Donna's blog on coaching, leadership, and life

Archive for March, 2014

Want to build or rebuild trust in your leadership?

I came across this brief article I wrote over 10 years ago. Some things never change . . . but then again, we might be able to change or rebuild things with a new approach.
Trust is the foundation of effective leadership. How do we build trust? More importantly, how do we earn it?

Here are three tactical tools that you’ll want to consider or revisit as you build, rebuild and/or maintain your team’s trust in you.

1. Always, always, keep your employees’ welfare, esteem and success in mind, even in the most difficult situations and concerning the most difficult individuals. A guideline I recommend is that when you’re about to communicate something or take action regarding a member of your team, or the team overall, ask yourself these questions:
– Does my doing or communicating this benefit the employee or team?
– Does my doing or communicating this benefit the organization?
– Does my doing or communicating this benefit me and my ability to lead?
If the answer is “yes” to all three of these questions, you’re confirming that your motive is in line, and most likely you’ll experience a positive or at least the best possible outcome. If the answer is “no” to any one of these questions, you may want to reconsider your actions because you may be generating less than favorable outcomes.

2. Follow through on what you promise. Guarantee the absolute doable only, or know when not to promise at all. One of the mistakes that’s easy to make and that can quickly and negatively affect your team’s trust in you, is promising more than you may be able to accomplish, or promising things over which you may have little or no control. Use every opportunity to make commitments (however small) that are doable, and then follow through. Bottom line: Say it, do it. Say it, do it. Pretty soon your word will be golden.

3. Reflect on experiences you’ve had in your own career when you found yourself trusting or distrusting a manager, leader, or colleague. Ask yourself what behaviors they demonstrated that positively—or negatively—affected your willingness to trust him or her, then use—or avoid—the behaviors that mirror them.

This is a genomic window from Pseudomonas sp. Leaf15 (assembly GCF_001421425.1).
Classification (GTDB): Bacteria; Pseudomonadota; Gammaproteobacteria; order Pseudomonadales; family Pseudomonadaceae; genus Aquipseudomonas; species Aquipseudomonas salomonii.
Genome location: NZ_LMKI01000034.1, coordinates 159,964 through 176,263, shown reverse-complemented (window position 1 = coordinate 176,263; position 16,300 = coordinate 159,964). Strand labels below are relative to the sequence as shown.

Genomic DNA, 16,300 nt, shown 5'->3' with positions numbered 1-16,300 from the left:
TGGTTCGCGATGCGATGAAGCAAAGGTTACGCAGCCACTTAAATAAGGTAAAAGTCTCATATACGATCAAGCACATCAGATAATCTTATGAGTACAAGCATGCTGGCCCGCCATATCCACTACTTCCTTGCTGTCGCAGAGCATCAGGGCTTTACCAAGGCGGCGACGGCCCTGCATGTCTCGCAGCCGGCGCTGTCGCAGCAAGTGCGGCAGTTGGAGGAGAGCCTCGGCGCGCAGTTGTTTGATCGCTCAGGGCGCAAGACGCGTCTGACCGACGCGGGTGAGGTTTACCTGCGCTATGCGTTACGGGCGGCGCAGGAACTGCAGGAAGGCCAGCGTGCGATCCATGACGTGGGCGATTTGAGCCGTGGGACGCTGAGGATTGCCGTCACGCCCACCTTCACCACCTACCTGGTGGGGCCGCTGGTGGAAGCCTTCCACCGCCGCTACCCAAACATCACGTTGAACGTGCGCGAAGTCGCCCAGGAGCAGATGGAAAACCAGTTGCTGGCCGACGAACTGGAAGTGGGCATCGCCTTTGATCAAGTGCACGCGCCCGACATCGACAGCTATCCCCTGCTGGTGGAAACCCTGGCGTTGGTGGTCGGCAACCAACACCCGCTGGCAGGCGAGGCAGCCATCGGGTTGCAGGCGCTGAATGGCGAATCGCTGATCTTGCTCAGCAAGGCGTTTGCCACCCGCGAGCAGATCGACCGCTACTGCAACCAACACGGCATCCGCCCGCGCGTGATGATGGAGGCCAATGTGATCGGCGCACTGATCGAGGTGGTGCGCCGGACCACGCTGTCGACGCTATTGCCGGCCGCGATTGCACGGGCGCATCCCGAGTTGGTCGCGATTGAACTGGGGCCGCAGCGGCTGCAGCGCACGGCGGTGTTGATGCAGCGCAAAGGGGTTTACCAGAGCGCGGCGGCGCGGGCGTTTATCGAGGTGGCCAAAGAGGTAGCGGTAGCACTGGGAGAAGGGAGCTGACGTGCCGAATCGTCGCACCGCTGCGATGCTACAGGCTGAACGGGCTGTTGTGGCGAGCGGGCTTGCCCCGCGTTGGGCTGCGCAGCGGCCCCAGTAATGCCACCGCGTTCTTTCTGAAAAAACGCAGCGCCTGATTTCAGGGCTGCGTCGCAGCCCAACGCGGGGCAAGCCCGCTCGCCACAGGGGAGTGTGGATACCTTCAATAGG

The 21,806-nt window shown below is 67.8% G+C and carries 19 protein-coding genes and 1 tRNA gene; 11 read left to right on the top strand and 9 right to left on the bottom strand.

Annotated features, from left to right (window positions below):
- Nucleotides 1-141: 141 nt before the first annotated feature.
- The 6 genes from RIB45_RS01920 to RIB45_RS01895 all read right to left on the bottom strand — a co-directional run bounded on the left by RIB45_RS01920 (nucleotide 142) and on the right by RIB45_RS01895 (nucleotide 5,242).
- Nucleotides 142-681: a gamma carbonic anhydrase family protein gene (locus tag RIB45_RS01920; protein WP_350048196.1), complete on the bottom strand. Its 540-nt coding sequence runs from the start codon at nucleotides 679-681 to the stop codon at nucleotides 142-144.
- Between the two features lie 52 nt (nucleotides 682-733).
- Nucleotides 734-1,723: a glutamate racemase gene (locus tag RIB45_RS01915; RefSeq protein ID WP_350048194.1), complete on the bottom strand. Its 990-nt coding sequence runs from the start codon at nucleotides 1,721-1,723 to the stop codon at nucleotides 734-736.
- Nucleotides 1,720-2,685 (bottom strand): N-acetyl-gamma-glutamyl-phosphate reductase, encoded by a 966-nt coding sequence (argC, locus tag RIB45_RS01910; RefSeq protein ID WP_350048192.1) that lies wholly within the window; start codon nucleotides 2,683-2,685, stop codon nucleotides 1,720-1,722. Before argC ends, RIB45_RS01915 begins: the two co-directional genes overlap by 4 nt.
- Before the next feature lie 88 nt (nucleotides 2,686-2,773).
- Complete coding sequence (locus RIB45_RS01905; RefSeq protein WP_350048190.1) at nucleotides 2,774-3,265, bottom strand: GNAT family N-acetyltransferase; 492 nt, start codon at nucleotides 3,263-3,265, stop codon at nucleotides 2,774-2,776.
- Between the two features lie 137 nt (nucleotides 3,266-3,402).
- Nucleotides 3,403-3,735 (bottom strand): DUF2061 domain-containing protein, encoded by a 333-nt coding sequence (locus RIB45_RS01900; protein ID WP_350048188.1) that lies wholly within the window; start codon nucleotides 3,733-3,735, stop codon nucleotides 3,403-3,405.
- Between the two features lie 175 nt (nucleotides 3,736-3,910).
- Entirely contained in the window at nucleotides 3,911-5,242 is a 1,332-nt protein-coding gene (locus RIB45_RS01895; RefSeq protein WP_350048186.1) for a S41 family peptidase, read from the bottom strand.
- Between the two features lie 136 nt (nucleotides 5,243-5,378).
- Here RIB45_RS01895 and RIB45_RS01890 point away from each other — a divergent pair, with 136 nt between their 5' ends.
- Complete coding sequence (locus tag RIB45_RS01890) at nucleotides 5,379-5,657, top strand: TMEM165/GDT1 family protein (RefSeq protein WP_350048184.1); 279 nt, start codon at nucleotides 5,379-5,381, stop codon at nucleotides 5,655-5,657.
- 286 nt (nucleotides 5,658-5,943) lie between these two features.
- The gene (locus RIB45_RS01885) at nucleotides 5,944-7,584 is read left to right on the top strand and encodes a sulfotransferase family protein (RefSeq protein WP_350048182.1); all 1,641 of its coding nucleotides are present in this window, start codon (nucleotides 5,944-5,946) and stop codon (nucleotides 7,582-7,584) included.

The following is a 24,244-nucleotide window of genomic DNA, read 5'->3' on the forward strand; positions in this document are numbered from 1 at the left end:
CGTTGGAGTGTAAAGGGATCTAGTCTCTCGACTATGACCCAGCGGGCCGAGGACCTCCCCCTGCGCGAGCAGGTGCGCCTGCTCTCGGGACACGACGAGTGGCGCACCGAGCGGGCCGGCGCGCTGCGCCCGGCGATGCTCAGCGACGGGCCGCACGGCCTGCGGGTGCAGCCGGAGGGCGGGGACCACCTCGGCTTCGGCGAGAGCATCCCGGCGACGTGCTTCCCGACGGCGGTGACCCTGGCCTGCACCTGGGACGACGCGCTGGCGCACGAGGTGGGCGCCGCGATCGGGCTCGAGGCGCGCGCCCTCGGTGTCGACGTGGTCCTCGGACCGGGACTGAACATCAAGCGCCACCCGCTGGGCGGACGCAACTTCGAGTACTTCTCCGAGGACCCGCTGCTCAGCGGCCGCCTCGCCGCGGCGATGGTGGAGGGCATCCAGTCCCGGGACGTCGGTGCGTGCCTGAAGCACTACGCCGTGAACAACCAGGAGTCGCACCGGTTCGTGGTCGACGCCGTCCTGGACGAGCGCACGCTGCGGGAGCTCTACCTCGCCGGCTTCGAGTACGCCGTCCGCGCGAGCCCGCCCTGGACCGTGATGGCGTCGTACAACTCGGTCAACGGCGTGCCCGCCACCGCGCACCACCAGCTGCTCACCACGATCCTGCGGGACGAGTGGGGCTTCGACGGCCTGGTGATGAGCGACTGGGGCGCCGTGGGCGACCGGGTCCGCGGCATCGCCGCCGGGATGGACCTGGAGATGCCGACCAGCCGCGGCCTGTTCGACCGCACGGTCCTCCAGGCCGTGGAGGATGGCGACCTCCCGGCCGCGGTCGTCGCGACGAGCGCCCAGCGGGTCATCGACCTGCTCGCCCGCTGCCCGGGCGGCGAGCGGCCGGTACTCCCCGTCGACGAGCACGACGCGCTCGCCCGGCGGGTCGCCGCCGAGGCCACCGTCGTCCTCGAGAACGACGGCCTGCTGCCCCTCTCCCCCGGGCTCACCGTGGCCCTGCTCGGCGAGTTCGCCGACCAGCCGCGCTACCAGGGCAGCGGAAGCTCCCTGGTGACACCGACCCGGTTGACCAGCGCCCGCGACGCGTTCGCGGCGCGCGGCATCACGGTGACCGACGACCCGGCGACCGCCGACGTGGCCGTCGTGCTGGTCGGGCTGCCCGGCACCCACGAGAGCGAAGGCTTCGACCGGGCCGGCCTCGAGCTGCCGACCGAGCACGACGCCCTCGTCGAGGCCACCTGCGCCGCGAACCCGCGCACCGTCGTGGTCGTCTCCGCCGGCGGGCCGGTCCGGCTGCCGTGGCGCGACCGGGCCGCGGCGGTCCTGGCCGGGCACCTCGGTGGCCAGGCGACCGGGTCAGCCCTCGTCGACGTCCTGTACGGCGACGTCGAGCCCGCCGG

Building trust takes time and is not always easy, but it is simple. If we want to be trusted, we need to be trustworthy.

Striving for Tech-Life Balance

I’ve been writing for a business column in Rochester’s Democrat and Chronicle for several years now. The column is sponsored by members of the Rochester Women’s Network. This brief article was published on February 11, 2014. Thought I’d share it with you. But first, I’d like to share a snippit of what I found to be an interesting conversation I had with a reader.

I received a voice mail from a woman—who I later found out was in her mid-80s—who chose to call and tell me that the article “struck a cord” with her. Although I’d never met her, when I returned her call, we had a great conversation. She shared with me that when she was watching the Olympics this year she immediately noticed that a large majority of the athletes had their phones lifted taking pictures or videos as they marched in the opening/closing ceremonies. She added that she wondered why they would want to experience such a momentus event through a lens instead of through their own eyes. That struck a cord with me about our changing world and the unique challenges that this exponential shift is presenting to us, both personally and in business.

Anyway, here’s the article….

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Striving for Tech-Life Balance, by Donna Rawady, originally published in the Democrat and Chronicle, Rochester, NY, 2/11/14:

Recently, I took an evening walk, and noticed an elderly gentleman shuffling toward me. As I was about to pass him, I realized that he wasn’t aware of me at all. He was looking down at his phone and texting while walking. Seeing an elderly person texting was a first for me.

In 2006, I wrote an article for a business magazine in which I anticipated how technology was likely to impact our work-life balance based on our around-the-clock accessibility relating to global work demands. And now, nearly eight years later, in addition to being responsive to a global market, 24-hour connectability to our business associates, friends and family is accepted as a norm.

Our devices have become personal assistants and conduits to social media, entertainment and the latest news. They provide an instantaneous connection to our families, friends, colleagues, clients and vendors — all of whom are awaiting our timely response. Is it any wonder we find ourselves exhausted at the end of the day?

How likely are we to disconnect from our devices for any length of time to fully engage with people right in front of us? Are we at risk for a lack of quality time with ourselves and/or our loved ones? To take a true vacation, do we need to travel to some remote island without cell or Internet access, or leave our devices behind? Good luck with that one.

I’m on a mission to work toward tech-life balance (easier said than done, I realize) by choosing chunks of time when I’ll disconnect from my devices, and just live and breathe. What’s interesting to me is that there was a time, not so long ago, when simply living and being in the natural world, without communication technology, was not so strange.